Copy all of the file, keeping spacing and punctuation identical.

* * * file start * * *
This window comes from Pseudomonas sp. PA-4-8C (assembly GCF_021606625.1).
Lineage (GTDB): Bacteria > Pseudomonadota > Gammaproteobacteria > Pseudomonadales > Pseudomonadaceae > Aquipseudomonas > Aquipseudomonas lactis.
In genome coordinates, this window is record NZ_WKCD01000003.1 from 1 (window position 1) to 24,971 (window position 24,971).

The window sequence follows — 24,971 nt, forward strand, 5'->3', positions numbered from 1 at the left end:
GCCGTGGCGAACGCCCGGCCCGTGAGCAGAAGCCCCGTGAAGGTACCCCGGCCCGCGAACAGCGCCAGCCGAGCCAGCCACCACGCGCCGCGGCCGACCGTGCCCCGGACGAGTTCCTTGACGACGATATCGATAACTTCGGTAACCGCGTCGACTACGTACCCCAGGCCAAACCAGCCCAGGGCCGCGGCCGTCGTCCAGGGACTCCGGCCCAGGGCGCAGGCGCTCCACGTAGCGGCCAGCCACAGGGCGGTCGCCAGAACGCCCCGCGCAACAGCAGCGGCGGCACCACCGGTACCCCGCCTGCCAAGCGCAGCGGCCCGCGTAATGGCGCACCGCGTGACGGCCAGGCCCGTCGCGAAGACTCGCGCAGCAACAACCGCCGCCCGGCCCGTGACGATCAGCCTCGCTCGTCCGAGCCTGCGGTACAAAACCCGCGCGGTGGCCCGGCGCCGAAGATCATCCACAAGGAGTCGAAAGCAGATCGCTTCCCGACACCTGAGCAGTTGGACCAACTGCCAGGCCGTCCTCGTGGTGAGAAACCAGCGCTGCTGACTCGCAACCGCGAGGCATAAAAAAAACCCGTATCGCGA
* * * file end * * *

This window comes from Pseudomonas sp. PA-4-8C (assembly GCF_021606625.1).
Lineage (GTDB): Bacteria > Pseudomonadota > Gammaproteobacteria > Pseudomonadales > Pseudomonadaceae > Aquipseudomonas > Aquipseudomonas lactis.
In genome coordinates, this window is record NZ_WKCD01000003.1 from 1 (window position 1) to 24,971 (window position 24,971).

The window sequence follows — 24,971 nt, forward strand, 5'->3', positions numbered from 1 at the left end:
GCCGTGGCGAACGCCCGGCCCGTGAGCAGAAGCCCCGTGAAGGTACCCCGGCCCGCGAACAGCGCCAGCCGAGCCAGCCACCACGCGCCGCGGCCGACCGTGCCCCGGACGAGTTCCTTGACGACGATATCGATAACTTCGGTAACCGCGTCGACTACGTACCCCAGGCCAAACCAGCCCAGGGCCGCGGCCGTCGTCCAGGGACTCCGGCCCAGGGCGCAGGCGCTCCACGTAGCGGCCAGCCACAGGGCGGTCGCCAGAACGCCCCGCGCAACAGCAGCGGCGGCACCACCGGTACCCCGCCTGCCAAGCGCAGCGGCCCGCGTAATGGCGCACCGCGTGACGGCCAGGCCCGTCGCGAAGACTCGCGCAGCAACAACCGCCGCCCGGCCCGTGACGATCAGCCTCGCTCGTCCGAGCCTGCGGTACAAAACCCGCGCGGTGGCCCGGCGCCGAAGATCATCCACAAGGAGTCGAAAGCAGATCGCTTCCCGACACCTGAGCAGTTGGACCAACTGCCAGGCCGTCCTCGTGGTGAGAAACCAGCGCTGCTGACTCGCAACCGCGAGGCATAAAAAAAACCCGTATCGCGA